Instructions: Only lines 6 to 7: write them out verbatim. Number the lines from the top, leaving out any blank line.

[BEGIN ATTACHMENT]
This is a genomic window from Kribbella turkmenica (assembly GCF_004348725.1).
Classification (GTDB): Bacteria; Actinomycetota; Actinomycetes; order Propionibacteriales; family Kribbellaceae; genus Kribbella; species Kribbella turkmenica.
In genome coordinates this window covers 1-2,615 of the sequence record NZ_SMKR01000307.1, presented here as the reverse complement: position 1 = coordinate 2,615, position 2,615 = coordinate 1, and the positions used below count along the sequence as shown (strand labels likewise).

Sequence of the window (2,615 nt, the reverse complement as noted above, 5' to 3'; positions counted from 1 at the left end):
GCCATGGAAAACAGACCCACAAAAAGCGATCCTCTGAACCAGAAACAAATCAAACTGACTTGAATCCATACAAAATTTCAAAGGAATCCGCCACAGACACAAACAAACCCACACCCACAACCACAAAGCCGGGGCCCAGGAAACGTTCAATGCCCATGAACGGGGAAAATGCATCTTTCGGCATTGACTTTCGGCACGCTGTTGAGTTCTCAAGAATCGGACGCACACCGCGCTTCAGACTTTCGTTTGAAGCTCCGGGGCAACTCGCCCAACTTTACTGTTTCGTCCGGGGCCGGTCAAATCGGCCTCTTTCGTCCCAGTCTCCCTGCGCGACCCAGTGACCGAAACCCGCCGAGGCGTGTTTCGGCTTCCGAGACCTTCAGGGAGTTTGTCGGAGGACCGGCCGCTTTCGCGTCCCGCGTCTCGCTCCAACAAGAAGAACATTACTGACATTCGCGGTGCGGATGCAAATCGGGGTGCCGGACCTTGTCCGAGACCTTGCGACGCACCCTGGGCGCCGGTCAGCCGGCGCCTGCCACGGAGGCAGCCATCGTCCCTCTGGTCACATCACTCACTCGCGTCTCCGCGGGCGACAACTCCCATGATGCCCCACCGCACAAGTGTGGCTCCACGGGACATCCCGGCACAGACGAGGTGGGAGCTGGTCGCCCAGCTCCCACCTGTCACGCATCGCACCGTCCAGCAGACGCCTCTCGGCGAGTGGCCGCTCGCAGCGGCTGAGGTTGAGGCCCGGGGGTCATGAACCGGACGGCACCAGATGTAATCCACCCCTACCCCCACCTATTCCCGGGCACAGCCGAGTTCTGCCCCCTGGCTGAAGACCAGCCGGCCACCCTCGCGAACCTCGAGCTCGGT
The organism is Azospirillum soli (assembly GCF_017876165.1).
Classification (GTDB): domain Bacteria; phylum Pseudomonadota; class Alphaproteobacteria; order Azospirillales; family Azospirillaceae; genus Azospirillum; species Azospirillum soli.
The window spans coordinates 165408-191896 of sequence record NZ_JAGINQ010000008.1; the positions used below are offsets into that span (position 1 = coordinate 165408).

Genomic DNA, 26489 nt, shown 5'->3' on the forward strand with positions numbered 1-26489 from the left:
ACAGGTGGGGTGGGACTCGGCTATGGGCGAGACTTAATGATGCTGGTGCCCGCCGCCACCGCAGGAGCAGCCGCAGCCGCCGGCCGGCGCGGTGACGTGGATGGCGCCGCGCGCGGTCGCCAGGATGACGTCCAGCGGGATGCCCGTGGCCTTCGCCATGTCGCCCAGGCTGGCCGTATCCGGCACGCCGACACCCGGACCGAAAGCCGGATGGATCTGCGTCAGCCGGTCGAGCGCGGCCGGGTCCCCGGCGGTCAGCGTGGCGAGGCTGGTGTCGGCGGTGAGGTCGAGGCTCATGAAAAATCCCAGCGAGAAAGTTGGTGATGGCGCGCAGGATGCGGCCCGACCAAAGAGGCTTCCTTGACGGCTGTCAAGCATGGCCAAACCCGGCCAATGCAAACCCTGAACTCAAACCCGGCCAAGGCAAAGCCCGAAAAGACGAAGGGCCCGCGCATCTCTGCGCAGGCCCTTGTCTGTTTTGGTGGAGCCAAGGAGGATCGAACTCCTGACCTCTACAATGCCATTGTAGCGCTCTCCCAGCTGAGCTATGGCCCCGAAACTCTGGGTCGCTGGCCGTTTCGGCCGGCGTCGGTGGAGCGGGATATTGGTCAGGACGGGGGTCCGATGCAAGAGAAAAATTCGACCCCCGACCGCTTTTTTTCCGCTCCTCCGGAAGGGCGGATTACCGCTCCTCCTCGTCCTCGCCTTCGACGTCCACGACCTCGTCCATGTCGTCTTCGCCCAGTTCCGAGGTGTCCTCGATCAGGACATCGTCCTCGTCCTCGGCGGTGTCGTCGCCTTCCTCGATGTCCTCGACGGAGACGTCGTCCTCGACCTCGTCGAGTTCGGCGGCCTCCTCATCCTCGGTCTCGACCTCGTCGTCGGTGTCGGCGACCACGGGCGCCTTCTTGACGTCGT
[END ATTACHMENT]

The organism is Azospirillum soli (assembly GCF_017876165.1).
Classification (GTDB): domain Bacteria; phylum Pseudomonadota; class Alphaproteobacteria; order Azospirillales; family Azospirillaceae; genus Azospirillum; species Azospirillum soli.